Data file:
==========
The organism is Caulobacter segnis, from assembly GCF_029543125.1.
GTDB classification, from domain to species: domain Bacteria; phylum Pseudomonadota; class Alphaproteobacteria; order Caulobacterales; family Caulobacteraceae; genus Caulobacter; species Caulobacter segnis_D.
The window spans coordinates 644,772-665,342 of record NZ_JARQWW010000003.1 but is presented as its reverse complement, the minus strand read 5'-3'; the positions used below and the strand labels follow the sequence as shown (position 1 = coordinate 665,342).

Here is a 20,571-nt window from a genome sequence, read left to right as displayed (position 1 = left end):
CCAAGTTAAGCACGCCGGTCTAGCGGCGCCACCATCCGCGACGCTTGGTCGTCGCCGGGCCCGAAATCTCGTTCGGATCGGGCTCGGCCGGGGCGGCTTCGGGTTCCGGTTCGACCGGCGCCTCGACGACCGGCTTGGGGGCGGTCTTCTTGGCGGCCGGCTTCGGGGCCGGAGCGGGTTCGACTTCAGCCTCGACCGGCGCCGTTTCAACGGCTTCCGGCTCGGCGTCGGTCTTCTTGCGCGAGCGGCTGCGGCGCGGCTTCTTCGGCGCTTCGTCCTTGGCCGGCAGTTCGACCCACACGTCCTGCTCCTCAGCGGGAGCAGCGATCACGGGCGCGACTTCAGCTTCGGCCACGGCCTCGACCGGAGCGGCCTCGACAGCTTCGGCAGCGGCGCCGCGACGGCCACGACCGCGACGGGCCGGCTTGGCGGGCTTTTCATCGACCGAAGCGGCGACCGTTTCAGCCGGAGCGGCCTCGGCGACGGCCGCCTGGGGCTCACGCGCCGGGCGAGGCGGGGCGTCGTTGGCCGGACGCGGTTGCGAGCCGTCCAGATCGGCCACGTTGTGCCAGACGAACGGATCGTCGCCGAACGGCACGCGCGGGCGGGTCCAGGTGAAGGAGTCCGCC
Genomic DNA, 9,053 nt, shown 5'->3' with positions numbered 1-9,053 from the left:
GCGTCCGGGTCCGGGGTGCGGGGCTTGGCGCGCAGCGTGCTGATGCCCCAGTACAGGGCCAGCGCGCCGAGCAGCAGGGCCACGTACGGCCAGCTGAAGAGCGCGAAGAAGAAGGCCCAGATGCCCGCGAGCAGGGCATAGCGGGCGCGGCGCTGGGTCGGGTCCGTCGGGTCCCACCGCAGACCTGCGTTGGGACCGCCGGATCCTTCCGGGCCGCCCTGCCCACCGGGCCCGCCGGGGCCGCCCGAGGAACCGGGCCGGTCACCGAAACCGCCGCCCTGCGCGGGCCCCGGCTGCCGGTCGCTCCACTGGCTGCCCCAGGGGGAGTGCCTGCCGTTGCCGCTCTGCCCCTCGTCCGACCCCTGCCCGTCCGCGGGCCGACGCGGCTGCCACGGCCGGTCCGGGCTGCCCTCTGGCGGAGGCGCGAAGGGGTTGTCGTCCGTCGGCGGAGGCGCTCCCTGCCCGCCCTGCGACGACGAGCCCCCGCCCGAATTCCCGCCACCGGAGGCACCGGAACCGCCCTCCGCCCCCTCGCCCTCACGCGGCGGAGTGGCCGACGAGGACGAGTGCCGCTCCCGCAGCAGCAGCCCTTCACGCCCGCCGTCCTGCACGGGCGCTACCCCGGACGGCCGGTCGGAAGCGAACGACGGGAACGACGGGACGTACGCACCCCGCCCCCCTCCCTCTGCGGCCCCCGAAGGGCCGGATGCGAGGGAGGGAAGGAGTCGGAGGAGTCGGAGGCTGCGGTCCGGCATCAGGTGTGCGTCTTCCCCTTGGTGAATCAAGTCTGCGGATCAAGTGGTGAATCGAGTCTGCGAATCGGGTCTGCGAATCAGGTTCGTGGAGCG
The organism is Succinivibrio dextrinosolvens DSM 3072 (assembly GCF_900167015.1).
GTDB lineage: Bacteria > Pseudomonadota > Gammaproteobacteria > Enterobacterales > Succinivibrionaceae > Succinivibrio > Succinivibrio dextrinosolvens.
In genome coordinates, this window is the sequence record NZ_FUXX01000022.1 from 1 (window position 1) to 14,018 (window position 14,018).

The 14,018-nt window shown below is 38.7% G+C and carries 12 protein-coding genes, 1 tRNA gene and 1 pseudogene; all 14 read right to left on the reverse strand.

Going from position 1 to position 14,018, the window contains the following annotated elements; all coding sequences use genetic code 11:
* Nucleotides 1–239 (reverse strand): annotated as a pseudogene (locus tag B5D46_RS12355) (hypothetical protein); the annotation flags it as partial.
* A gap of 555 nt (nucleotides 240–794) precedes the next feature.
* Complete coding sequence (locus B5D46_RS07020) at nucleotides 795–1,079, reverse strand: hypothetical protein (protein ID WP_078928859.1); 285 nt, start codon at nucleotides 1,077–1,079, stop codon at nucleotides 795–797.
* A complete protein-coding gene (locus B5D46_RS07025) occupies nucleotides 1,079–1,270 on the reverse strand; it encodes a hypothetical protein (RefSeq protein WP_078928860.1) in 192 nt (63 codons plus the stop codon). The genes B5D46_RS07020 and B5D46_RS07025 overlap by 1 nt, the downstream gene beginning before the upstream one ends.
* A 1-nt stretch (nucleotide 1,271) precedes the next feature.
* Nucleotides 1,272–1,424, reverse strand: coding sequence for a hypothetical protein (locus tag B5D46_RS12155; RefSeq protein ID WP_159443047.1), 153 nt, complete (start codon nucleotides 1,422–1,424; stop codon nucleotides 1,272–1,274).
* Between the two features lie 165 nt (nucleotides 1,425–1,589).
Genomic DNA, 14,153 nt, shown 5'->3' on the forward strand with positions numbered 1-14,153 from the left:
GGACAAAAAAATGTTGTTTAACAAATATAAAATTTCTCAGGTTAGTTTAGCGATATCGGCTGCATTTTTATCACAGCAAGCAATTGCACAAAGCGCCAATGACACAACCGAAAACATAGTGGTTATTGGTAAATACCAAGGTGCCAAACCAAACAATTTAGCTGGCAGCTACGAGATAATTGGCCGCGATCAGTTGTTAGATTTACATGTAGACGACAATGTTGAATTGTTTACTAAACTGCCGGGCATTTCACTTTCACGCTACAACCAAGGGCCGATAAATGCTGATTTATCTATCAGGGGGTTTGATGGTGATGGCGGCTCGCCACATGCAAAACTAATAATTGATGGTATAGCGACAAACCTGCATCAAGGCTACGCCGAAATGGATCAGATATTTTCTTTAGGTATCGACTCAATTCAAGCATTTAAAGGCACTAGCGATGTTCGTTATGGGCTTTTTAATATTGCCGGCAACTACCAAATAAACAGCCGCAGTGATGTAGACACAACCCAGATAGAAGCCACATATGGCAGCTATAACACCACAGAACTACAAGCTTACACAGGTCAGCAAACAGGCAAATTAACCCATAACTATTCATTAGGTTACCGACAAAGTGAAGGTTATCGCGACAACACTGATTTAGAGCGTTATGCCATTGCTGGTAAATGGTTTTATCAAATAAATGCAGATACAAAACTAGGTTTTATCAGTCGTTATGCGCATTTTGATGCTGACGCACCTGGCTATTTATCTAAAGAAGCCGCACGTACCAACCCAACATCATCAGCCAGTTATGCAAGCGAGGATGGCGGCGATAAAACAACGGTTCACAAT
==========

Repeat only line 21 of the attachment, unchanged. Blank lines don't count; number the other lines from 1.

GGACAAAAAAATGTTGTTTAACAAATATAAAATTTCTCAGGTTAGTTTAGCGATATCGGCTGCATTTTTATCACAGCAAGCAATTGCACAAAGCGCCAATGACACAACCGAAAACATAGTGGTTATTGGTAAATACCAAGGTGCCAAACCAAACAATTTAGCTGGCAGCTACGAGATAATTGGCCGCGATCAGTTGTTAGATTTACATGTAGACGACAATGTTGAATTGTTTACTAAACTGCCGGGCATTTCACTTTCACGCTACAACCAAGGGCCGATAAATGCTGATTTATCTATCAGGGGGTTTGATGGTGATGGCGGCTCGCCACATGCAAAACTAATAATTGATGGTATAGCGACAAACCTGCATCAAGGCTACGCCGAAATGGATCAGATATTTTCTTTAGGTATCGACTCAATTCAAGCATTTAAAGGCACTAGCGATGTTCGTTATGGGCTTTTTAATATTGCCGGCAACTACCAAATAAACAGCCGCAGTGATGTAGACACAACCCAGATAGAAGCCACATATGGCAGCTATAACACCACAGAACTACAAGCTTACACAGGTCAGCAAACAGGCAAATTAACCCATAACTATTCATTAGGTTACCGACAAAGTGAAGGTTATCGCGACAACACTGATTTAGAGCGTTATGCCATTGCTGGTAAATGGTTTTATCAAATAAATGCAGATACAAAACTAGGTTTTATCAGTCGTTATGCGCATTTTGATGCTGACGCACCTGGCTATTTATCTAAAGAAGCCGCACGTACCAACCCAACATCATCAGCCAGTTATGCAAGCGAGGATGGCGGCGATAAAACAACGGTTCACAAT